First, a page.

Annika Bennion, daughter of Dr. Brett and Daniela Bennion, 17, of Sidney, was accepted into the Curtis Institute of Music’s Young Artist Summer Program in Philadelphia this summer. For three weeks, the young violinist was immersed in a conservatory-style experience with young musicians ages 14-22 from 16 different countries. Bennion also attended the United Nations Youth Assembly in Washington, D.C., following the Curtis Institute. Here are a few things to know about Bennion’s busy summer.
1. There is an extensive application process to get into the Curtis Institute of Music, including a repertoire list of past performances, video audition, video statement, photo and private teacher information. Curtis has an acceptance rate of 4.2 percent and is considered one of the most prestigious music schools, in close competition to the well-known Julliard for the number one spot.
2. During the three-week conservatory, Bennion had choir class every morning, followed by orchestra, chamber music, trio practice with another violinist and a pianist, and music history.
3. Bennion’s next goal is to apply for the National Youth Orchestra.
4. Bennion had two roommates, one from Paris and one from Tokyo. She enjoyed the chance to get to know other young people who share her passion for classical music.
5. Following the Curtis Institute of Music, Bennion traveled to Washington, D.C., for the Youth Assembly, where she performed a ragtime tune for the culture festival. During CultureFest, delegates at the Youth Assembly share dances, songs and traditional wear from their cultures and countries. Bennion’s performance piece was written by a man from South Dakota.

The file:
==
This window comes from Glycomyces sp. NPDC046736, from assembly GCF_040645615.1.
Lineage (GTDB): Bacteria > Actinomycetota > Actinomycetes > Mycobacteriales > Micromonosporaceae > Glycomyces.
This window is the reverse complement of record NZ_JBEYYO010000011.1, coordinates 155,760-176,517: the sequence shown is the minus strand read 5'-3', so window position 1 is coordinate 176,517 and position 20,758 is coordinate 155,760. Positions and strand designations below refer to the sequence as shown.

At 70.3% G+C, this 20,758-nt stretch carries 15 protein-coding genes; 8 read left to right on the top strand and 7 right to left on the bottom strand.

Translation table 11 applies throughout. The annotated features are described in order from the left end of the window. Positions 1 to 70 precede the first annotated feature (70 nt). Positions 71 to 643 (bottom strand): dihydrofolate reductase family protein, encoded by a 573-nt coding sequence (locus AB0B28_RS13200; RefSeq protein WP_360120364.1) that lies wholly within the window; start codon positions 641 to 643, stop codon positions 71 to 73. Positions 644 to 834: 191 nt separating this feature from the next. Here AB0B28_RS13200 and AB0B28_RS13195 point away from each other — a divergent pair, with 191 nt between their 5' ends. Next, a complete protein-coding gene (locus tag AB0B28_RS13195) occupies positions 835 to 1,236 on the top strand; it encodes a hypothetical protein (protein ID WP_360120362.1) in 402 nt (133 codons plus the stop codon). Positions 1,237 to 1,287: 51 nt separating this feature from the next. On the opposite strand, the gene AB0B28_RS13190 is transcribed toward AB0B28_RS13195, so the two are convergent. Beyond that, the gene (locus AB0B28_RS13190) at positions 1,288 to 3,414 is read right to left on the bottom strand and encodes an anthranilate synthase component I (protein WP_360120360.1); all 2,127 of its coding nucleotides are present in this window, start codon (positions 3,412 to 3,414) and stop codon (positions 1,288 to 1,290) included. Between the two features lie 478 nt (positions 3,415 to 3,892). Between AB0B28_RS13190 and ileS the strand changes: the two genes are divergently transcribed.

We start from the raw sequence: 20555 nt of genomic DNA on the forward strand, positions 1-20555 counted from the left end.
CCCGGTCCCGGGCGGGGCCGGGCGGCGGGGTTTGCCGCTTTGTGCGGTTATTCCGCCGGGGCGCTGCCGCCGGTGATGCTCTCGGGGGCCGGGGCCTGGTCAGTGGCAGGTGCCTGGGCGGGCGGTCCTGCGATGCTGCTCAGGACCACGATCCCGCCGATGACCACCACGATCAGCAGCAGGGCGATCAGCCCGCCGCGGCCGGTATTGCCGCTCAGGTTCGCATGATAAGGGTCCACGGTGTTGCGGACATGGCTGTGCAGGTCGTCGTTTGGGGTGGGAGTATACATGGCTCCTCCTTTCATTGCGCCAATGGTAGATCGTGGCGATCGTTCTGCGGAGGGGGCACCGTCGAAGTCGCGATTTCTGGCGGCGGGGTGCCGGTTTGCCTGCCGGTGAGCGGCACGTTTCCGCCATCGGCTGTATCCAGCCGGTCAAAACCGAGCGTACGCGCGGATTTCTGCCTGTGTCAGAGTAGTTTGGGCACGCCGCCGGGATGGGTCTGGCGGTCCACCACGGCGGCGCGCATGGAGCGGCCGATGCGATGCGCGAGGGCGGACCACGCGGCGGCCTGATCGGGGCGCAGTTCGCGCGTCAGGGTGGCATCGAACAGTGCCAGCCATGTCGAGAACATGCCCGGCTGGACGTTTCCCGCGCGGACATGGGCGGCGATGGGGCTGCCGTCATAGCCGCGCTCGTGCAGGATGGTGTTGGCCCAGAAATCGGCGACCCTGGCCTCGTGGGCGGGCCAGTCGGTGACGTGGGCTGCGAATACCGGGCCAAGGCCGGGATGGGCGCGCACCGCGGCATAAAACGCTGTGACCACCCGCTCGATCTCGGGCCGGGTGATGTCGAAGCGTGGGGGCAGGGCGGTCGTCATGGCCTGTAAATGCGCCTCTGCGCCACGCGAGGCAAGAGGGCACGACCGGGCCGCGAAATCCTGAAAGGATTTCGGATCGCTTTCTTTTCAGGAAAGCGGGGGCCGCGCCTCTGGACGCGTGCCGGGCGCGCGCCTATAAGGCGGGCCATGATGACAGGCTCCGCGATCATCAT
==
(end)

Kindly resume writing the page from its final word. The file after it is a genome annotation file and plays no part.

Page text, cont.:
6. The Youth Assembly aims to empower young people to become leaders in their communities. People age 16-28 can apply and it’s a competitive endeavor. Applicants must provide a proven track record of leadership experience, school or community involvement, and interest in global affairs, sustainable development and youth issues. To apply, Bennion submitted an essay on education, health and gender equality.
7. Bennion has been volunteering at the Boys and Girls Club for approximately three years, where she began a literacy program for first and second graders to get them excited about reading.
8. Bennion finished high school early, but takes dual credits so she can remain eligible for youth programs like she attended this summer. Currently she is enrolled in college courses and will be taking 12 credits this fall. By winter break, she will be considered a junior in college.
9. In addition to her other accomplishments this summer, Bennion also attended a debate camp at University of Texas in Houston and competed in the National Fiddlers Contest in Weezer, Idaho.
“I feel like this has been three years of a summer,” Bennion said.
Her mother was proud of her oldest daughter, who sets a high bar for her two competitive younger siblings.
“Every time she comes home even more grown up and appreciative,” Daniela said.